So why did so many businesses start using such a dangerous subsance in their food products? And how could our governments have allowed this? Ms. Spivack partially answers this:
“Trans fat, which contributes to "bad cholesterol" levels, is made when hydrogen is added to vegetable oil, which helps increase the shelf life and flavor of certain foods.” (Ed Note: increased shelf life = lower food costs = a good thing).
But another big reason trans fats became so popular is that years ago the conventional wisdom was scaring everyone about saturated fats….you know, like that found in butter…which is why margarine became so popular…you know, margarine, as in trans fats-containing margarine.
More from our fawning reporter:
“The measure doesn't eliminate such items as french fries or desserts from restaurant menus but requires that they be made with healthier oils, such as canola or soy.”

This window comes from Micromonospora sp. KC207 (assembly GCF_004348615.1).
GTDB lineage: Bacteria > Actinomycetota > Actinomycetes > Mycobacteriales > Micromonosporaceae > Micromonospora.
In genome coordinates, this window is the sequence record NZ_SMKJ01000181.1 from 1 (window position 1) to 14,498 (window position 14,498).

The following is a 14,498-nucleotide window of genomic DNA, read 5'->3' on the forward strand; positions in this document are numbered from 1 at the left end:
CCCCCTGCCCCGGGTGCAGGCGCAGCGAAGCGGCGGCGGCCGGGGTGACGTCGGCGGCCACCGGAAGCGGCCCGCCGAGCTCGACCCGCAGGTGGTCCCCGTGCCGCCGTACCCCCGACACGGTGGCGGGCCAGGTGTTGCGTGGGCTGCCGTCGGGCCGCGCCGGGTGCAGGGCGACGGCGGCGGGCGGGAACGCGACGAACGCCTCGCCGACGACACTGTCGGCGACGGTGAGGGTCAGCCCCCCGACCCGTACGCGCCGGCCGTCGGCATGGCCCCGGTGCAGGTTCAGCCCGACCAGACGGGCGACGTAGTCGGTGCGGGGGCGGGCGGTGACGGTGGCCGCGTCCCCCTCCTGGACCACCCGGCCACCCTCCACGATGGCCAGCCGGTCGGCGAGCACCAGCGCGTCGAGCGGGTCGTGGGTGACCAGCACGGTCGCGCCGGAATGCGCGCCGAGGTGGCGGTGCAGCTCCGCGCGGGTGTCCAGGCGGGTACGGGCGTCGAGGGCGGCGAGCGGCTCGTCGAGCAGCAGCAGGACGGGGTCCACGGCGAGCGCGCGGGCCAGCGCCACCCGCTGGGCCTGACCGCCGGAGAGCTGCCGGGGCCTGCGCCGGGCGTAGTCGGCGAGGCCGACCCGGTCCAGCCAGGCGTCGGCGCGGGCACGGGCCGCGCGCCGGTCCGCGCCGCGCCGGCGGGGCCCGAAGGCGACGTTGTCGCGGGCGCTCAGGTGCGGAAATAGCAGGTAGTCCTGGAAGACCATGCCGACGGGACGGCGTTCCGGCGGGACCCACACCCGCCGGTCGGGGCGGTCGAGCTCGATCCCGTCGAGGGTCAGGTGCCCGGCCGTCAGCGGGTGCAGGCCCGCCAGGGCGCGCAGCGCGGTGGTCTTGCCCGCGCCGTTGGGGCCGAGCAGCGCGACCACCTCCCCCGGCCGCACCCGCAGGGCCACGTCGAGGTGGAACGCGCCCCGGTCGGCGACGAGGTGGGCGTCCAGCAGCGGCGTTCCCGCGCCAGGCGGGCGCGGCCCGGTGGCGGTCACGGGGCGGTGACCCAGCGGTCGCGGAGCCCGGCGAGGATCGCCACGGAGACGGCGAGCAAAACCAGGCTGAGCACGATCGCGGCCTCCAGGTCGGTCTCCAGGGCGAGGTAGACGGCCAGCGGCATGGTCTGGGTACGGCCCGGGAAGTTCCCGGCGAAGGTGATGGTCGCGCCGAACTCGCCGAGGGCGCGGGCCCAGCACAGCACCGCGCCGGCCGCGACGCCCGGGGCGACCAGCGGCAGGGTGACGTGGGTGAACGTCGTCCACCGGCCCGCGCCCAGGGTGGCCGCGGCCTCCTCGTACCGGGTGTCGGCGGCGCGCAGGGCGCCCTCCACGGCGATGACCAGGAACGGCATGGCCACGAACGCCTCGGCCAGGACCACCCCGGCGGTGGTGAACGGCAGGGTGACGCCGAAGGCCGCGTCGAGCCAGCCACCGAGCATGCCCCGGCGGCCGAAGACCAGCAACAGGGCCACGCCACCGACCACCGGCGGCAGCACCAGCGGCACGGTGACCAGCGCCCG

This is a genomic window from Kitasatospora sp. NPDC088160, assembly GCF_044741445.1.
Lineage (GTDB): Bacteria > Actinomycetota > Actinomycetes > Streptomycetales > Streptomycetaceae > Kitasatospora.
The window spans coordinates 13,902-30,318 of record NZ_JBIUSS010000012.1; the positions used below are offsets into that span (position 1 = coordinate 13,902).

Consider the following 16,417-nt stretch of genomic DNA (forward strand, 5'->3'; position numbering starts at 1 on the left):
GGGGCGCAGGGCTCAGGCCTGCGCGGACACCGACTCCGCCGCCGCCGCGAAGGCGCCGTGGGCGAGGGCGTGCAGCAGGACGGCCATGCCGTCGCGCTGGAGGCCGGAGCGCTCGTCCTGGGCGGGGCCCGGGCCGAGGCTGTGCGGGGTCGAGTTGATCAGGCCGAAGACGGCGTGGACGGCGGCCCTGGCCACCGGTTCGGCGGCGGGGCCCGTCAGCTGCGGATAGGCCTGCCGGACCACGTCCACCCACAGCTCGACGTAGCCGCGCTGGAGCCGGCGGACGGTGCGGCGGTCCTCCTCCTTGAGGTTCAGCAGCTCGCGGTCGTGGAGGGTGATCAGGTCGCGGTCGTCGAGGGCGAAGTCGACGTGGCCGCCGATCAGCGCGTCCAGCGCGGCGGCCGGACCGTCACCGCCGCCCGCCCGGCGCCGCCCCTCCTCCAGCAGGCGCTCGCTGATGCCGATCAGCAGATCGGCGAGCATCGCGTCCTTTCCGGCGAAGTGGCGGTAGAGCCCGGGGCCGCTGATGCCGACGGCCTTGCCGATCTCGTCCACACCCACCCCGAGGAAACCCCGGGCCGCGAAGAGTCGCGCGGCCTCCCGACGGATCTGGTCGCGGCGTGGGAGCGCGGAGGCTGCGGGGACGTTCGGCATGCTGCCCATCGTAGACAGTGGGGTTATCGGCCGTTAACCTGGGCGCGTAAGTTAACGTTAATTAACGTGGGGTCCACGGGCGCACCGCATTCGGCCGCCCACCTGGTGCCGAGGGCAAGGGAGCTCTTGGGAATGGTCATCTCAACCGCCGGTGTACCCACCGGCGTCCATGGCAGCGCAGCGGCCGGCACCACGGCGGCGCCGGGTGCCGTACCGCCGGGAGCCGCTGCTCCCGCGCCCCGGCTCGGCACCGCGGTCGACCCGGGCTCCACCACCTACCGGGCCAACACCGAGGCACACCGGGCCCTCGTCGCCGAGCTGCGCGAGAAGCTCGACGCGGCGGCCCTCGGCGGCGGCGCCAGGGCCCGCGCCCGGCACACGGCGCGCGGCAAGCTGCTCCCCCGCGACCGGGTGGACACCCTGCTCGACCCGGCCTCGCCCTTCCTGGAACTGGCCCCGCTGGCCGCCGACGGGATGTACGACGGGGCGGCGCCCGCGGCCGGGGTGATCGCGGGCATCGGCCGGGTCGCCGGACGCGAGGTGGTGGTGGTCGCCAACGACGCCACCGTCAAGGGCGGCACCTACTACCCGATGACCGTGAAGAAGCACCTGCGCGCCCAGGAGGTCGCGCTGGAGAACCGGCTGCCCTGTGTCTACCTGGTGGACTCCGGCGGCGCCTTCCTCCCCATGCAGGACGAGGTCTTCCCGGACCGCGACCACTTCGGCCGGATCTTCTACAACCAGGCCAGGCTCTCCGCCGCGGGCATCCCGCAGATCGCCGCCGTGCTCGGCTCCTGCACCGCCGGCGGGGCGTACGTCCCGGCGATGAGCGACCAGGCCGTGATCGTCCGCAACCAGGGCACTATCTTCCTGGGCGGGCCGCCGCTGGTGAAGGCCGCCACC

But apparently it requires no such thing – it just bans trans fats (From the MC Council website: MC Council Votes to Ban Artificial Trans Fats). As Ms. Spivack later notes:
“Restaurateurs say that it could be difficult for them to find healthy replacements for trans fatty oils and that they might have to use artery-clogging palm and coconut oils or butter.”
And what does the FDA say about all this? Well, it got on the scare bandwagon awhile ago with a mandatory trans fats labeling requirement but it still classifies trans fats as “Generally Recognized As Safe”. Further, from the FDA website:
“Q: Should trans fat be eliminated from the diet?
A: No. According to experts, eliminating trans fat completely from the diet would require such extraordinary dietary changes (e.g., elimination of foods, such as dairy products and meats that contain trans fatty acids) that eliminating trans fat could cause an inadequate intake of some nutrients and create health risks.” FDA/CFSAN - Questions and Answers about Trans Fat Nutrition Labeling
Idle thought: How would liberals react if the Bush administration forbade trans fats for Gitmo detainees?
Tuesday, May 15, 2007
Great moments in the Entertainment Industry's priorities
“Heroes” airs at 9PM on Mondays and is available to anyone with rabbit ears and a TV.
Meanwhile, Smoking in movies to affect ratings. …